(Adds Stark, background)
* Weidmann sees lines blurred between monetary, fiscal policy
* Says blurring of lines strains confidence in cenbanks
* Says up to govts to decide on taking further risks
* Stark says no alternative to consolidate public finances
FRANKFURT/ALPBACH, Austria, Sept. 1 (Reuters) - Bundesbank chief Jens Weidmann said on Thursday trust in the European Central Bank could be lost if it persists with crisis-fighting policies that go beyond its core role, making a thinly veiled attack on its bond-buy plan.
His latest remarks highlight the resistance from the Bundesbank, and a minority of other ECB policymakers, to the revival of the plan which has raised questions about the extent of the ECB's commitment to pursue it.
Weidmann said the lines between monetary and fiscal policy had been blurred as a result of the financial and euro zone debt crises.
"In the long run this strains the trust in the central banks, and therefore for monetary policy it matters that the additional risks that have been taken on reduced again," he said in the text of a speech for delivery in Hanover.
Weidmann, who has steadily ratcheted up his public opposition to the ECB's flirtation with the fiscal arena since he took the Bundesbank's helm in May, also said the sovereign debt crisis was the biggest test the euro had faced.
The ECB reactivated the bond-buy plan last month after a 19-week pause in an effort to halt contagion of the euro zone debt crisis to Italy and Spain.
The programme's conception in May last year led to the resignation of Weidmann's predecessor, Axel Weber. As Europe's largest economy, Germany foots more than a quarter of the bill for euro zone bailouts.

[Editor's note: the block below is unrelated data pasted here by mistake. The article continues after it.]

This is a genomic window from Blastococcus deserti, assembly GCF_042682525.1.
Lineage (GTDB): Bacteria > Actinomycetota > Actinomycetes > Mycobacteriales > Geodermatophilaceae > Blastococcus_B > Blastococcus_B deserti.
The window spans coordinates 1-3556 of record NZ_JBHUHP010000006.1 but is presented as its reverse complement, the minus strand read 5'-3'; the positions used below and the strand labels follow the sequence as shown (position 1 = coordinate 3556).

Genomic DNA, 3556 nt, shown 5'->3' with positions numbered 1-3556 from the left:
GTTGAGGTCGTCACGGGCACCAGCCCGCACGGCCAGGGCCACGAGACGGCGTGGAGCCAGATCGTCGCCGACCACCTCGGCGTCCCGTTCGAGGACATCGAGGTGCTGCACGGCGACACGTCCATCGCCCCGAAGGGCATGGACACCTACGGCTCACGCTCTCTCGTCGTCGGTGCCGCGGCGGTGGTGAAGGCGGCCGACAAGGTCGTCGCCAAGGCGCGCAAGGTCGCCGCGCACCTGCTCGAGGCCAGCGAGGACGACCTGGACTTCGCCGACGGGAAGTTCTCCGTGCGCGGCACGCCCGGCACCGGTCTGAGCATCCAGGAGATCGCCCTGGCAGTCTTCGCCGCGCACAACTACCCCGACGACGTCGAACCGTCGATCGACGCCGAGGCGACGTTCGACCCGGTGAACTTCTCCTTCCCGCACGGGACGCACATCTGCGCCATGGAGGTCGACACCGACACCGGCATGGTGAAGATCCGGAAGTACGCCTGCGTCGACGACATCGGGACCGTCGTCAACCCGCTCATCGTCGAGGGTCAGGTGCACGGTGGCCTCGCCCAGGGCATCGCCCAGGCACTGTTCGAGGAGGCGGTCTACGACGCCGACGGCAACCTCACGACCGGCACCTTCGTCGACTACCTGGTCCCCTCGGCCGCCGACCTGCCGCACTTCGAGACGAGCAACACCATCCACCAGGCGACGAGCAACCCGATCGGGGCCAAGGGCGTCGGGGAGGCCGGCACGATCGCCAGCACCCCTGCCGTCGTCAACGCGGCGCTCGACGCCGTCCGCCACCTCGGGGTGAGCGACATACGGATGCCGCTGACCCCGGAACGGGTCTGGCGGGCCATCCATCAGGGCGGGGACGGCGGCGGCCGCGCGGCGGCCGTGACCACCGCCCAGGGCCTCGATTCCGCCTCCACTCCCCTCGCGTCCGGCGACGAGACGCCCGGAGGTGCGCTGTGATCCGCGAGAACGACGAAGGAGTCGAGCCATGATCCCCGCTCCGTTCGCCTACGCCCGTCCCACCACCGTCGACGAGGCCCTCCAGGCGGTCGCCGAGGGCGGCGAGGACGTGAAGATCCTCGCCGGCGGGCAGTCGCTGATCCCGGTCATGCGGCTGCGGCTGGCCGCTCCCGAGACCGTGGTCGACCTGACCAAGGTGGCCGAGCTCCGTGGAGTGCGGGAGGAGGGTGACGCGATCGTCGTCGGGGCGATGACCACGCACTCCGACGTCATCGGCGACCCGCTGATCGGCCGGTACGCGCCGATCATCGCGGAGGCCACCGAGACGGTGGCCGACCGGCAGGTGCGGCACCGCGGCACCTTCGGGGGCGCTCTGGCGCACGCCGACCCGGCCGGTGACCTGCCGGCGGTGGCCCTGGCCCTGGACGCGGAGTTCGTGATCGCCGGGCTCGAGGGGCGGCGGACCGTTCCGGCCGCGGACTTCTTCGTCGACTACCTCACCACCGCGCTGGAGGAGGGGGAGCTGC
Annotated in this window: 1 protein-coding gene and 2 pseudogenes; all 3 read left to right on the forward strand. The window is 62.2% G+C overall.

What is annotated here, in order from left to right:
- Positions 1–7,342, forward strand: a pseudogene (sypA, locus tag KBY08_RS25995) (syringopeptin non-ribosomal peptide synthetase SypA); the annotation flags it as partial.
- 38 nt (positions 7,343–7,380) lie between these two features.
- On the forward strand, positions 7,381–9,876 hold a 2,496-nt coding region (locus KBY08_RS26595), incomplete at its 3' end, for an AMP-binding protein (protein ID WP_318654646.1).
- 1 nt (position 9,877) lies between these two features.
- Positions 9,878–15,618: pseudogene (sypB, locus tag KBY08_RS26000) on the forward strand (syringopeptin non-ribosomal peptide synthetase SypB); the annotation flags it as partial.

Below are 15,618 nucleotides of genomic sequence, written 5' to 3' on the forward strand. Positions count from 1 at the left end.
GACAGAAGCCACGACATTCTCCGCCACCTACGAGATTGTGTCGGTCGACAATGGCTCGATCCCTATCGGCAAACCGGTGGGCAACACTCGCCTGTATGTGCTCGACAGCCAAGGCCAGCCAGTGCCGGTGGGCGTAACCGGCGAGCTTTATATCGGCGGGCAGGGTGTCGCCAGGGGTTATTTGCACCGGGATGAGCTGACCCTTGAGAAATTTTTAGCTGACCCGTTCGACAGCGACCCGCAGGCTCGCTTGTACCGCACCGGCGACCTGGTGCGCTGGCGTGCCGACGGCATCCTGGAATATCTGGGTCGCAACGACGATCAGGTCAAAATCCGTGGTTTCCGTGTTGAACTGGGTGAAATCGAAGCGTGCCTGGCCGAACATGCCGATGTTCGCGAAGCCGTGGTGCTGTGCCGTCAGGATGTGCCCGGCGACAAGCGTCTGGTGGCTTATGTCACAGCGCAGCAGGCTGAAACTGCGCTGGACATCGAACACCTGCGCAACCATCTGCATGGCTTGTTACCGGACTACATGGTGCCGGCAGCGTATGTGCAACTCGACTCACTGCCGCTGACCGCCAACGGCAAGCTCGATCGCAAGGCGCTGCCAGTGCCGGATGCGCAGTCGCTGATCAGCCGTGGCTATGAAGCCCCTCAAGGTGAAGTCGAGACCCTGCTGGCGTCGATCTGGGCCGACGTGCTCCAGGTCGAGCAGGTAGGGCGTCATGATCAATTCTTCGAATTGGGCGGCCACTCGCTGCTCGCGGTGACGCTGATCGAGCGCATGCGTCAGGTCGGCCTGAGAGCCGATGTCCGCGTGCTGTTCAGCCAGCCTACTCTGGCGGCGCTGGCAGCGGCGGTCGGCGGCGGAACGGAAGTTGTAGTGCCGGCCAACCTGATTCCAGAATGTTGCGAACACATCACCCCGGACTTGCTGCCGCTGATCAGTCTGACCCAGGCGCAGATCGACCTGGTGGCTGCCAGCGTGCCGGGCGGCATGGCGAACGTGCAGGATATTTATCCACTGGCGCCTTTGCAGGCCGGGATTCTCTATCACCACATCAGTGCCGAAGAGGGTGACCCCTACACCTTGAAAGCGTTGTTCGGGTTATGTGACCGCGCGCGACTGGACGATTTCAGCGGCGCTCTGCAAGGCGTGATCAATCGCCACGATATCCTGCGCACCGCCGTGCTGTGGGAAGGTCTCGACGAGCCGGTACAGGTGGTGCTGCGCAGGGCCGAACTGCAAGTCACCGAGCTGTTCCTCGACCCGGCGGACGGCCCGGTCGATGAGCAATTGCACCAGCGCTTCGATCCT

The ECB's bond-buy plan has succeeded in bringing 10-year Italian and Spanish government bond yields down to around 5.0 percent, from danger levels above 6.0 percent before the central bank stepped in.
But the ECB cut its bond purchases last week more sharply than expected, to 6.651 billion euros, further scaling back its intervention after its renewed foray into debt markets helped stabilise Italian and Spanish yields.
The opposition of Weidmann and Juergen Stark, another German ECB policymaker, and two other members of the ECB's 23-member Governing Council to the revival of the plan means there is uncertainty about the extent of the ECB's commitment to pursue it.
The hawks think the bond-buying risks fuelling inflation, encouraging irresponsible spending by governments and compromising conservative monetary principles.
They are also concerned that the purchases push the ECB into the fiscal policy arena, overstepping its mandate and threatening its independence.
Weidmann and Stark both urged euro zone countries on Thursday to tackle consolidate their public finances -- comments that showed they want governments rather than the ECB to lead the fiscal policy response to the crisis.
"Decisions over whether to take on further additional risks would have to be made by governments and parliaments; only they are legitimised democratically to do so," said Weidmann.
By pushing governments to tackle the crisis, he struck a similar to tone Federal Reserve Chairman Ben Bernanke, who said last Friday the onus for boosting long-term growth prospects in the United States was with the White House and Congress.
Germany has resisted hefty bailouts to help more profligate euro zone states and Chancellor Angela Merkel is facing an uphill battle to convince sceptics in her party to back efforts to contain the crisis.
Noting that the debt problems of weaker euro zone countries had been shared by the bloc's stronger states, Weidmann said this was not the way to maintain incentives for solid fiscal policy.
"Such a solution is not suitable to curtail the uncertainty on financial markets. Moveover, it exposes monetary policy to pressure to have a loose bias," he added.
Stark, speaking in Alpbach in Austria, said: "There is no alternative than to consolidate." (Created by Paul Carrel; Editing by Anna Willard)